Seniors’ homes in Minnesota are surrounded by employees stealing painkillers

Eric Lane made a humble request to the nursing home who was looking after his mother while she was dying of Alzheimer’s disease in the spring of 2019. He asked that she be allowed to die peacefully and without any undue pain.

However, Lynn’s confidence was shattered when he learned that someone working the night shift had stolen several doses of morphine and his mother’s anti-anxiety medication. He said no one could identify the perpetrator or care enough to investigate. Influenced by this revelation, Lynn moved his 65-year-old mother outside the facility the next morning to his family’s home near St Cloud, where she died four days later.

“I couldn’t stand the thought of my mother dying in this way—alone and in pain,” said Lynn, a plumber. “What little she had–her sense of peace–was taken away from her.”

Amid the escalating epidemic of opioid abuse, the homes of seniors in Minnesota are becoming attractive targets for addicts and drug dealers. New research shows that nursing homes and living facilities across the state often fail to protect seniors from theft of addictive painkillers — thousands of pills are stolen each year by people tasked with caring for vulnerable populations. The consequences are dire: many elderly people have suffered needlessly for long periods without knowing the cause of their misery.

In the past eight years, more than 11,300 drugs, mostly narcotic pain medications, have been stolen from at least 368 residents of nursing homes and living sites across Minnesota, according to a soon-to-be-published study. In some cases, oversight is so poor that thefts go undetected for months, resulting in dozens or more casualties in one location. On average, thefts occurred over 56 days with more than 30 doses stolen per resident, according to an analysis of 107 documented drug diversion reports investigated by the Minnesota Department of Health.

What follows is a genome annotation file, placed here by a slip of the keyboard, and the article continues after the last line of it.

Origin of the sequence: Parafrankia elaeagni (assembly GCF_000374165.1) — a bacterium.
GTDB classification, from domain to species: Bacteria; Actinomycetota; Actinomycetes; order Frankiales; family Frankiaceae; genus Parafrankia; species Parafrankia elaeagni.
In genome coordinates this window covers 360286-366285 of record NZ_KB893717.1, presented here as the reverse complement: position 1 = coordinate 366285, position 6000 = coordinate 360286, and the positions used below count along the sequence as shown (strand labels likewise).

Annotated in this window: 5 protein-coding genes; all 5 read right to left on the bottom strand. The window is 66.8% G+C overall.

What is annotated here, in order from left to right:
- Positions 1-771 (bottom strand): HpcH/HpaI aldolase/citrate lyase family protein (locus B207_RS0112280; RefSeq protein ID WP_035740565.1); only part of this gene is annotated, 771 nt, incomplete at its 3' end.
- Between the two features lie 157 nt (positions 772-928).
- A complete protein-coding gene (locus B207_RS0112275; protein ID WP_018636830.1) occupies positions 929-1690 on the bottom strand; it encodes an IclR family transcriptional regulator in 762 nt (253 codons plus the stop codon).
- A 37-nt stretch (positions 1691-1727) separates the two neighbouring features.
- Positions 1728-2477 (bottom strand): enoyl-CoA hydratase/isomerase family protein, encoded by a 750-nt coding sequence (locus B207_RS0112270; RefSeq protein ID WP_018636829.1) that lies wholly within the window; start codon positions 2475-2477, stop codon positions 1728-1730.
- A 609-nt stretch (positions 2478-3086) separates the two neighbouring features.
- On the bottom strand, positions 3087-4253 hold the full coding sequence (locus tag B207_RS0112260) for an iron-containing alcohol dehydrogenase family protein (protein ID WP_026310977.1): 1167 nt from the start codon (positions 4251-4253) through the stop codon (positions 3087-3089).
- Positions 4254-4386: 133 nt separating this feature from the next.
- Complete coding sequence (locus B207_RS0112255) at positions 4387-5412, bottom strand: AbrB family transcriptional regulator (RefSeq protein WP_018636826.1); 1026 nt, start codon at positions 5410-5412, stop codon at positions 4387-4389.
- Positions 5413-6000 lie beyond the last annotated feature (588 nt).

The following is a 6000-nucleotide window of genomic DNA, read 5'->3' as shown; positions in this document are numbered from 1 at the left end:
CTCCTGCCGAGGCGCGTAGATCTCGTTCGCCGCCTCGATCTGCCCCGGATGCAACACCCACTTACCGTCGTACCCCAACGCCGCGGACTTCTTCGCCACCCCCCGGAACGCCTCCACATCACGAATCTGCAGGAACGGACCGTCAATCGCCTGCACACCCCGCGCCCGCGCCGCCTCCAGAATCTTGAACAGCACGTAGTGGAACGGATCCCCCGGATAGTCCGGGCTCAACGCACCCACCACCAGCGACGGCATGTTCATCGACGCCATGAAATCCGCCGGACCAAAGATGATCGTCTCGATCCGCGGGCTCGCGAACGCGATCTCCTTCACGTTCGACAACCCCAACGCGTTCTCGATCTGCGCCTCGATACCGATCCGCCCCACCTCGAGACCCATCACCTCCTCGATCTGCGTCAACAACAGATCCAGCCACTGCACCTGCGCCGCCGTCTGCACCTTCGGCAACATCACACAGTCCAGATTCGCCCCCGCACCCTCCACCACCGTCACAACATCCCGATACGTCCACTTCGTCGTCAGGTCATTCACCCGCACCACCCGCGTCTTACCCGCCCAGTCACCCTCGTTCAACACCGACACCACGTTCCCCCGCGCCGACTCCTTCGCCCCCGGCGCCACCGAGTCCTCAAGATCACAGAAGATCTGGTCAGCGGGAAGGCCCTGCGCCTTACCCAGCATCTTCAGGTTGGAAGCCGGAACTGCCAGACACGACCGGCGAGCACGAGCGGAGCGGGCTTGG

The researchers found that the perpetrators, about half of whom were nurses, sometimes used ingenious tactics. They came out of their rooms with potent drugs tucked into their pockets, waist belts, bras and stockings. Sometimes replace them with an over-the-counter medication such as aspirin. They diluted the liquid medicines in syringes and throat lozenges – and kept a portion of the medicines for themselves. The researchers found that they had carefully concealed their traces by re-sealing perforated drug packages, forging employee signatures on drug number, and stuffing pill packages into shredders.

The researchers found that some workers even took the stolen drugs during their shifts, compromising patient care.

“The situation is out of control,” said Elon Caspi, a gerontologist and professor at the University of Connecticut, who led the research project with researchers at Purdue University.

Although the problem of opioid thefts is not new, it has been exacerbated by the opioid epidemic and government workforce crisis that has hampered efforts to tackle thefts. The state’s long-term care groups say a backlog of investigations is preventing them from identifying culprits quickly enough. It could take anywhere from six months to a year for the Minnesota Board of Nursing to complete an investigation after a theft was reported. Meanwhile, a nurse can jump from one big house to another, stealing medicines everywhere without the providers knowing that they are a danger to patients.

And thieves are also getting bolder, long-term care managers say, taking advantage of their access to painkillers by stealing hundreds of pills for months at a time. In the case of 2018, a nurse at an assisted living facility in Grand Rapids stole more than 1,900 tablets over a two-year period by routinely placing them in an “excess storage area” in her office. When medication shortages at the facility, the nurse makes excuses for not being able to reach them. In all, 13 residents went without pain medication, according to a state investigation.

“Our concern is that it’s not just addicts stealing themselves,” said Patti Cullen, president and CEO of Care Providers of Minnesota, an industry group. “We are seeing cases where the amount of drugs stolen far exceeds what one person can use.”

But the public may find it difficult to learn about these crimes and where they occurred. This is because completed government investigations of drug thefts in long-term care homes are grouped under the broad category of “financial abuse,” along with thefts of personal items such as jewelry. Even in cases where stolen drugs are found, the term “robbery” does not appear often in government abuse reports. Instead, regulators refer to it as “drug diversion” — a term that some patient care advocates argue underestimates crimes.